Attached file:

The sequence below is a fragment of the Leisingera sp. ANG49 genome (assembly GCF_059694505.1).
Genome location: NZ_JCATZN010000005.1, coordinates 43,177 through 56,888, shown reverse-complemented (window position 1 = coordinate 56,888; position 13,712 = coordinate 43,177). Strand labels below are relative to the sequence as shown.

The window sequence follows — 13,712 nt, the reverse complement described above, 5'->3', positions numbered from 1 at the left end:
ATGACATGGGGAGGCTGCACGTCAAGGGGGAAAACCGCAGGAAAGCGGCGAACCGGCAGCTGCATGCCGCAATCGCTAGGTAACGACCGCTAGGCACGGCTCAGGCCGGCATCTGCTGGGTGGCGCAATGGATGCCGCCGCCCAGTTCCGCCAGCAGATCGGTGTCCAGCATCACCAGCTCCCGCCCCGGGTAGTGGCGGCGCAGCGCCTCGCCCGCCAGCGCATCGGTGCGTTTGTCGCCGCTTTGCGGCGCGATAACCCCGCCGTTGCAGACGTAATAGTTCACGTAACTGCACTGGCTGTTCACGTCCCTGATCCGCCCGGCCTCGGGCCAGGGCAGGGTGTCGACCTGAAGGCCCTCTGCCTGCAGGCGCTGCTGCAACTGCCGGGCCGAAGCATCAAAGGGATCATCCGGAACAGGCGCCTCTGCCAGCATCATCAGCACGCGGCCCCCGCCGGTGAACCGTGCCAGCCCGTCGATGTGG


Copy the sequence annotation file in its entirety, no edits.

The sequence below is a fragment of the Leisingera sp. ANG49 genome (assembly GCF_059694505.1).
Genome location: NZ_JCATZN010000005.1, coordinates 43,177 through 56,888, shown reverse-complemented (window position 1 = coordinate 56,888; position 13,712 = coordinate 43,177). Strand labels below are relative to the sequence as shown.

The window sequence follows — 13,712 nt, the reverse complement described above, 5'->3', positions numbered from 1 at the left end:
ATGACATGGGGAGGCTGCACGTCAAGGGGGAAAACCGCAGGAAAGCGGCGAACCGGCAGCTGCATGCCGCAATCGCTAGGTAACGACCGCTAGGCACGGCTCAGGCCGGCATCTGCTGGGTGGCGCAATGGATGCCGCCGCCCAGTTCCGCCAGCAGATCGGTGTCCAGCATCACCAGCTCCCGCCCCGGGTAGTGGCGGCGCAGCGCCTCGCCCGCCAGCGCATCGGTGCGTTTGTCGCCGCTTTGCGGCGCGATAACCCCGCCGTTGCAGACGTAATAGTTCACGTAACTGCACTGGCTGTTCACGTCCCTGATCCGCCCGGCCTCGGGCCAGGGCAGGGTGTCGACCTGAAGGCCCTCTGCCTGCAGGCGCTGCTGCAACTGCCGGGCCGAAGCATCAAAGGGATCATCCGGAACAGGCGCCTCTGCCAGCATCATCAGCACGCGGCCCCCGCCGGTGAACCGTGCCAGCCCGTCGATGTGG